Sorry Jan, I grew up in a ‘bedroom community’ where Everything and Everyone was six to ten miles away, with no bus service whatsoever. A vehicle was not and still isn’t an ‘option.’ It’s a good thing I love to drive. (On cold days I’m tempted to hug the car, bless its little heater.) When I move to a warm climate with bus service I might be tempted to park my vehicle, but I doubt it. If I do I might have to take up a job driving bus.

  9. In the United States, bedroom communities and suburbs were designed to ecourage woman to leave the factories and stay at home making babies after World War II ended. This was to allow the returning soldiers to take those factory jobs the women stepped into durring the war. In those days, most families had only one car.

    Sorry, I used to work for a Metropolitan Planning Organization, so I can’t resist answering those urban planning questions.

  10. Eek! the page glitched and posted before I was finished.

    But because of those early planning decisions, where you live does make a tremendous difference. I lived without a car for a long time and it was difficult. It required lots of planning.

    Have you thought about making a shopping /errand day with a friend or family member so you can both get out and have fun?

    1. “In the United States, bedroom communities and suburbs were designed to ecourage woman to leave the factories and stay at home making babies after World War II ended.”

      Is that so, Glinda? How fascinating. They purposefully created a nursery community?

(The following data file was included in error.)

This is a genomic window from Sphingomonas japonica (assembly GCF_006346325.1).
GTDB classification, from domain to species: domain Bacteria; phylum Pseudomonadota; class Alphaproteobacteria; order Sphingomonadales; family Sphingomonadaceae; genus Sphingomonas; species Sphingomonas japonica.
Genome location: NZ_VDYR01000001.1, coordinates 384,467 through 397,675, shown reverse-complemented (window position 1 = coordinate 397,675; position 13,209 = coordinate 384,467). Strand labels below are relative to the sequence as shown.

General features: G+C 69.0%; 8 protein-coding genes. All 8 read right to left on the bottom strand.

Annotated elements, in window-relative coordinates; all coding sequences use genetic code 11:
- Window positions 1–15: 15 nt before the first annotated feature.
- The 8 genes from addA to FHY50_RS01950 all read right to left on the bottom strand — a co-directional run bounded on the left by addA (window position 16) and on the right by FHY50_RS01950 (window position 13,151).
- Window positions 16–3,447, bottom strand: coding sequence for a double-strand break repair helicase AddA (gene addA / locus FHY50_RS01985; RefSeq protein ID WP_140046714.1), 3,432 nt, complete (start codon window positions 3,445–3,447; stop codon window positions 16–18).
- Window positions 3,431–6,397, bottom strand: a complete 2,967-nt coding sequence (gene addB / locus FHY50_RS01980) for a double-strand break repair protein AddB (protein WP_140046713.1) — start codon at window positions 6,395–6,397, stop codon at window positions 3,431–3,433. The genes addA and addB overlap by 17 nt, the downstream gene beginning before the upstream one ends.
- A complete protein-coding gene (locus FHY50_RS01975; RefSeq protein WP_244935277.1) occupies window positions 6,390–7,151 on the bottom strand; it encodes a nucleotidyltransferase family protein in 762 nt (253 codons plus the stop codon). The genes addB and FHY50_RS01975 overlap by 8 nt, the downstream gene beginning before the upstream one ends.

Why didn’t they reconsider neighborhood design twenty years ago, when women began to work in earnest?

      Good idea on the carpooling. Alas, most of my friends or family aren’t at home in the day or don’t drive, but I will mull this over.

  11. There is an urban historian by the name of Delores Hayden who has written quite a few interesting books, including a history of the movement to the suburbs. The part about bedroom communities comes from her book, “Redesigning the American Dream: Gender, Housing, and Family Life.” It is a fascinating read…. And unfortunately, not available for the Kindle. 🙁

    That doesn’t help get you out of the house, though….

  12. We live in an urban sprawl where it makes a car a necessity. But, I don’t drive that much now and sometimes imagine life without a second vehicle. We haven’t really had a bad winter here (knock on wood) yet. We see the sun most days which is helpful on really cold days.

    1. Stacy, that’s the thing: I have actually fantasized about being vehicle-less, so it’s crazy that I’d feel trapped.

      Re sunshine: my province has a reputation for being sunny, but with global warming that’s changed. Yes, I’m serious. Glad you get to enjoy the rays. 🙂